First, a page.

Home countries deemed ‘safe’ by authorities
AGROUP of refugees who sheltered fugitive whistleblower Edward Snowden in Hong Kong are facing deportation after the city’s authorities rejected their bid for protection, their lawyer said yesterday.
The impoverished Philippine and Sri Lankan refugees helped the former National Security Agency contractor evade authorities in 2013 by hiding him in their cramped homes for two weeks after he initiated one of the largest data leaks in United States history.
They have spent years hoping the government would recognise their cases and save them from being sent back to their home countries, where they say they were persecuted.
However, immigration authorities rejected their protection claims yesterday.
“The decisions are completely unreasonable,” their lawyer Robert Tibbo said.
Tibbo said their cases had been rejected because their home countries were deemed safe.
The refugees have said previously they were specifically asked about their links to Snowden by Hong Kong authorities.
“We now have less than two weeks to submit appeals before the families are deported,” said Tibbo alongside the refugees, who were visibly distressed.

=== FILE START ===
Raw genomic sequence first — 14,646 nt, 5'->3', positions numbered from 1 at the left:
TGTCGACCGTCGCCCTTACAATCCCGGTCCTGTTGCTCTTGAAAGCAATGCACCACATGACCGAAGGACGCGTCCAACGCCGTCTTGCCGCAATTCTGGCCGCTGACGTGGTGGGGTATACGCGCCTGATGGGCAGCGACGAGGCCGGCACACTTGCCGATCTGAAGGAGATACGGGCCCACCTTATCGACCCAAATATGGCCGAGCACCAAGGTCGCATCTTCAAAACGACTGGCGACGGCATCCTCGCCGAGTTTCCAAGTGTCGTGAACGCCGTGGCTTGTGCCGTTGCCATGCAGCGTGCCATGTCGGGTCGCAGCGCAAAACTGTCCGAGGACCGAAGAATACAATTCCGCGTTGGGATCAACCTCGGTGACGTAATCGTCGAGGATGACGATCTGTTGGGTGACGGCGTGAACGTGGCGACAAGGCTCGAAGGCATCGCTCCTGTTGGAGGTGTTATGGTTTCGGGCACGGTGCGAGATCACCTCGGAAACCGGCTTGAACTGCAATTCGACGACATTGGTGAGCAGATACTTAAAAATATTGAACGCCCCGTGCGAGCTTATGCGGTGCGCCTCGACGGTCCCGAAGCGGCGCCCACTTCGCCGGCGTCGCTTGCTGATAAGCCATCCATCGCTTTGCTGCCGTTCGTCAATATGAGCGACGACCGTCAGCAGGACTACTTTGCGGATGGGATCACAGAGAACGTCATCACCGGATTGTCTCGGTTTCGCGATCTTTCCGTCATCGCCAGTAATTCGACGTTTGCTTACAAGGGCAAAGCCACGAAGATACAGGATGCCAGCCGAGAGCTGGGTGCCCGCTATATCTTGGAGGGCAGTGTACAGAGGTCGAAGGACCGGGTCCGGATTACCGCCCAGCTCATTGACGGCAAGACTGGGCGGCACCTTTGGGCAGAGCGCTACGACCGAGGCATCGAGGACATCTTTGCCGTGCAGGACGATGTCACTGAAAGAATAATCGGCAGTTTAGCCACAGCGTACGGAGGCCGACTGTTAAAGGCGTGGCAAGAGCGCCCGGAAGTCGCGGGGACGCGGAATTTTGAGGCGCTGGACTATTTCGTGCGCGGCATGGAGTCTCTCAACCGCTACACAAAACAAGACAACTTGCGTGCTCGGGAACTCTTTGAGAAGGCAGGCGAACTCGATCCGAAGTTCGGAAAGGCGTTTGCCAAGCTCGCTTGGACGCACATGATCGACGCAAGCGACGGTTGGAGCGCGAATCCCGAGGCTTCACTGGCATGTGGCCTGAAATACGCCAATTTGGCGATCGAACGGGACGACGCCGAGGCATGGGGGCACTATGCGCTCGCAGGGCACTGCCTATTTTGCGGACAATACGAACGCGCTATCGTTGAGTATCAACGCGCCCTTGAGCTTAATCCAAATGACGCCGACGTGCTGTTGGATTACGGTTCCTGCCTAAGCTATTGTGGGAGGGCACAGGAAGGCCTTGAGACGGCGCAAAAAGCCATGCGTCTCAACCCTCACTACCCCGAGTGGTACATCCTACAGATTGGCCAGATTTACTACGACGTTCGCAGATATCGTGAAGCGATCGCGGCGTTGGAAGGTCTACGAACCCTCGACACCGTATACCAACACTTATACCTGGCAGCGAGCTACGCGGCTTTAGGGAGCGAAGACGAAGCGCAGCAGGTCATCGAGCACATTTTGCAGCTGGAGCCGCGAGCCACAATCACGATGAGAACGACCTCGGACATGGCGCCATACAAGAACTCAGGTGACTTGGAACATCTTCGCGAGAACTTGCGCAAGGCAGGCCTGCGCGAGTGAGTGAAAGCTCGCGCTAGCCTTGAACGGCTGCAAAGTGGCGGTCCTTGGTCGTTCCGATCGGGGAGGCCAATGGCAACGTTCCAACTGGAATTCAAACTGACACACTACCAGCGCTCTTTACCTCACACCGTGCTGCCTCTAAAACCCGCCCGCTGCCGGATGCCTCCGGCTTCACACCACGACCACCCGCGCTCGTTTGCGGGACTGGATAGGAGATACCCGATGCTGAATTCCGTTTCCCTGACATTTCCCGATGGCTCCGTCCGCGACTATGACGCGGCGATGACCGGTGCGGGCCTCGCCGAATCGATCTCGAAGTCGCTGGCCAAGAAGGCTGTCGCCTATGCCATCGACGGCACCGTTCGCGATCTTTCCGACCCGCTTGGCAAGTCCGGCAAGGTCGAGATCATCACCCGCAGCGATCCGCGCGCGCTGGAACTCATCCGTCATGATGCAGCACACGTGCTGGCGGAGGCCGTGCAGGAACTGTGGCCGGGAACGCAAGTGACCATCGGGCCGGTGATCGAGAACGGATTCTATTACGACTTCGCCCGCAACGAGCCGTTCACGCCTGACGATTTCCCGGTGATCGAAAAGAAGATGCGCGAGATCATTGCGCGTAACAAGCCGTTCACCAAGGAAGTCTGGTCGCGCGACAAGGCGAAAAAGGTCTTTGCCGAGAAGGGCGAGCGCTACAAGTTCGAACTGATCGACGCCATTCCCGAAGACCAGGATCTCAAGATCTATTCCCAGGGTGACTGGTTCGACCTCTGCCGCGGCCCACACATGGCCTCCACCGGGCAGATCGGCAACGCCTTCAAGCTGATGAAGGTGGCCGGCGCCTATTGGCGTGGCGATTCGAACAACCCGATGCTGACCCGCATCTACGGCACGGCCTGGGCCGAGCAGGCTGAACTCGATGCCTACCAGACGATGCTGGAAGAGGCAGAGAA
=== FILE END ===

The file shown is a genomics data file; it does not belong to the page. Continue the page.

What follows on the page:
He said there was a risk his clients could be detained and their children placed in government custody. Their stories only emerged late last year.
The group says they experienced torture and persecution in their own countries and cannot safely return.
Their lawyers and some city legislators have said two of the Sri Lankan refugees had been targeted by agents from their home country.
Hong Kong is bound by the United Nations Convention against Torture and Other Cruel, Inhuman or Degrading Treatment or Punishment and considers Sumo wrestlers hold up crying babies in front of a referee clad in a traditional costume during a “Baby-cry Sumo” event at the Kamegaike-Hachiman Shrine in Sagamihara, Kanagawa prefecture, Japan, on Sunday. Some 150 babies aged under 2 took part in the annual baby crying contest in the Shinto shrine in Sagamihara. Japanese parents believe that sumo wrestlers can help make babies cry out a wish to grow up with good health. claims for protection based on those grounds.
It also considers claims based on risk of persecution.
Lawyers for the Snowden refugees separately lodged an asylum petition with the Canadian government in March and called for that process to be expedited yesterday. AFP
Rejected asylum seeker Vanessa Mae Bondalian Rodel hugging her daughter (left) and another asylum seeker outside Immigration Tower in Hong Kong yesterday.